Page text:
2012 Subaru Outback Warning Light Issues

Two weeks ago I bought a new 2012 Outback. While driving in the manual auto mode, the cruise started flashing, the check engine came on, the traction control light came on and the brake light was on. The dealer said it was because I did not tighten the gas cap, letting air in. They reset it but a few days later it came back on again and this time they said it was miss fire code. Since they couldn’t figure out the issue, they did the right thing and traded it in for another, identical 2012 Outback. Now, 8 days later, all the same lights have come on. Anyone experience any of these issues before? Any suggestions on what to do? Thanks.

You apparently have a 4-cylinder “Partial Zero Emissions” model.
On this particular model, if the OBD system detects a problem with the Evaporative Emissions System, all of the warning lights that you mentioned will light up, and the traction control will be disabled.

However, the fix is actually quite easy if the service department is competent and up to date–which your service department may not be. The sequence for fixing it is as follows:

  1. Remove and tighten the gas filler cap. Then, make sure that you drive the car through at least 3 drive cycles (start engine, drive several miles, shut engine off) in order for the system to reset. Henceforth, make sure that the gas cap is properly tightened until it clicks. (It sounds like this has already been done, however)

  2. If #1 does not work, a new gas cap may be needed, as a result of a defective gasket on the cap.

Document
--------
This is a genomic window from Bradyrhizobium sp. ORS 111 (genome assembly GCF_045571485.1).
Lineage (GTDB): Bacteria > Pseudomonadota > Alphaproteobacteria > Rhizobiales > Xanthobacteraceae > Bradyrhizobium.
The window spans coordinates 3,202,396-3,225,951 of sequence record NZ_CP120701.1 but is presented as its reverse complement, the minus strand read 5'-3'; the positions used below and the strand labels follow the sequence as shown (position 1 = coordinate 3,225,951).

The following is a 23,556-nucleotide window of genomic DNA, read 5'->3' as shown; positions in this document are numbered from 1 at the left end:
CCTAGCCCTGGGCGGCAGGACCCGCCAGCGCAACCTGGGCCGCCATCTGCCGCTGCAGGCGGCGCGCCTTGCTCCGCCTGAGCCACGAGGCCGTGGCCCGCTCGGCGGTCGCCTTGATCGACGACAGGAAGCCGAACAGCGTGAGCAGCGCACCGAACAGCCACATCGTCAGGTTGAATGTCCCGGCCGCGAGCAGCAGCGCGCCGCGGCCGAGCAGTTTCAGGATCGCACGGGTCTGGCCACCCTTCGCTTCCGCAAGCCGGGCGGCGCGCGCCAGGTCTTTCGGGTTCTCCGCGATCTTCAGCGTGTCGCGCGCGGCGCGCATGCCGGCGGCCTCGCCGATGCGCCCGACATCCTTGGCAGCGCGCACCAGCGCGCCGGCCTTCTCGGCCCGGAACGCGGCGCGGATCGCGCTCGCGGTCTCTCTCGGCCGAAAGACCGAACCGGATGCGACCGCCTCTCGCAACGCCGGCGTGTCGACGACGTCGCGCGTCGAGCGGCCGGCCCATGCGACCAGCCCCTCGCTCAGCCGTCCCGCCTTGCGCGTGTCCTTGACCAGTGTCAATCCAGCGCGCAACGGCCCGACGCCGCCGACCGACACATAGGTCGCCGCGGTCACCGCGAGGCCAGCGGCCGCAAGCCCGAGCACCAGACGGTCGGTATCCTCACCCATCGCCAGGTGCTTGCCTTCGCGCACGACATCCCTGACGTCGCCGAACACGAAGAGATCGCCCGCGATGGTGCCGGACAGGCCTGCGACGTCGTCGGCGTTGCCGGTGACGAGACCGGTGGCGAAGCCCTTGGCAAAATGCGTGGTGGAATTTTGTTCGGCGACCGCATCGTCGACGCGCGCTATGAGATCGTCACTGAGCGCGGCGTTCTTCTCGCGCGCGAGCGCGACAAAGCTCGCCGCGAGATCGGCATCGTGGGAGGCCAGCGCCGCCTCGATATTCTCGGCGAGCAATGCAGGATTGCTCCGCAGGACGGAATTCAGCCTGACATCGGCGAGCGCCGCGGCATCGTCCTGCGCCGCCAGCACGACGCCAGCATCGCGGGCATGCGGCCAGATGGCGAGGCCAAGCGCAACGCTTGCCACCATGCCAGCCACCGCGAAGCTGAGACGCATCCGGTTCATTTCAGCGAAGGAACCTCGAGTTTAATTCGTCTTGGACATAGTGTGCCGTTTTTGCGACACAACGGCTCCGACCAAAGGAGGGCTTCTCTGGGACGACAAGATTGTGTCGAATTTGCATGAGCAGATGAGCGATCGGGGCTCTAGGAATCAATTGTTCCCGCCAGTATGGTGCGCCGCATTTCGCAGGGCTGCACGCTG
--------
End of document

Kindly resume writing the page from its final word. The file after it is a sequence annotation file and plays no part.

3. If #2 does not work, then the dealership should update the software of the car’s engine management system. The software patch for this specific problem is #WVU-31.

I suggest that you print this information, and show it to the service manager–NOT to the “service writer” at the desk.

#1 actually worked. I did talk to the service manager today though. This is apparently not an isolated incident, however the Subaru engineer has to schedule a time to come out to write a temporary code in order to fix it. Then when the new code is out, I would need to come back in and have it re-flashed with the new one, but that won’t be until sometime after the first of the year. Thanks fr your help on this. Does this sound right by the way?

I guess that it sounds right, but it seems that merely making sure the gas cap is properly tightened each time you get gas is also a solution–at least until the re-flash is done.

"Does this sound right by the way?"
What ? Are You Kidding ?
Two 2012 New Cars And The Problem Continues And May Be Fixed Next Year ?

Yow! Starting out this way with a new car (2 new cars, actually) does not bode well for the future. I’d tell them that I have decided to return the second defective car for a full refund. Tell them if or when they get it perfected that you might be back.

What’s the situation with the lights right now and what’s it going to be until next year ?
Get everything in writing and save all paper work.


I would like to change (or, as the less-literate younger folks like to say, “change up”) my previous response.
I really think that this dealership is “out of the loop”, or is trying to stall you for reasons unknown.